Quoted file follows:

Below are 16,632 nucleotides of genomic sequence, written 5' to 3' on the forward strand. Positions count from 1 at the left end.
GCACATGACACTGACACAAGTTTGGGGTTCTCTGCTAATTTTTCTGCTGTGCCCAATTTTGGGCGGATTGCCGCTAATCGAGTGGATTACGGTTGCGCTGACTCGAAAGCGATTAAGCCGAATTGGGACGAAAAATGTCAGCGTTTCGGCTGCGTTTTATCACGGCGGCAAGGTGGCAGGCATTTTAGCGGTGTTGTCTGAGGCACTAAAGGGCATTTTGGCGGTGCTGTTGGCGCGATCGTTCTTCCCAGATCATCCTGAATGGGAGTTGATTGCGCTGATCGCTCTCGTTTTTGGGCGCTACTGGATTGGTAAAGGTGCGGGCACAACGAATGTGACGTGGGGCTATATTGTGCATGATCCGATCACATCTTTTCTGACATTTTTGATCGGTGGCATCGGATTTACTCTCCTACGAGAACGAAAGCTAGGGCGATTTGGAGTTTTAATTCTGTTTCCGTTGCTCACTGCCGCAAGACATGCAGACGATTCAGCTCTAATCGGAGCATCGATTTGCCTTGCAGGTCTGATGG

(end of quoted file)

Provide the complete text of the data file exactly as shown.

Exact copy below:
Below are 16,632 nucleotides of genomic sequence, written 5' to 3' on the forward strand. Positions count from 1 at the left end.
GCACATGACACTGACACAAGTTTGGGGTTCTCTGCTAATTTTTCTGCTGTGCCCAATTTTGGGCGGATTGCCGCTAATCGAGTGGATTACGGTTGCGCTGACTCGAAAGCGATTAAGCCGAATTGGGACGAAAAATGTCAGCGTTTCGGCTGCGTTTTATCACGGCGGCAAGGTGGCAGGCATTTTAGCGGTGTTGTCTGAGGCACTAAAGGGCATTTTGGCGGTGCTGTTGGCGCGATCGTTCTTCCCAGATCATCCTGAATGGGAGTTGATTGCGCTGATCGCTCTCGTTTTTGGGCGCTACTGGATTGGTAAAGGTGCGGGCACAACGAATGTGACGTGGGGCTATATTGTGCATGATCCGATCACATCTTTTCTGACATTTTTGATCGGTGGCATCGGATTTACTCTCCTACGAGAACGAAAGCTAGGGCGATTTGGAGTTTTAATTCTGTTTCCGTTGCTCACTGCCGCAAGACATGCAGACGATTCAGCTCTAATCGGAGCATCGATTTGCCTTGCAGGTCTGATGG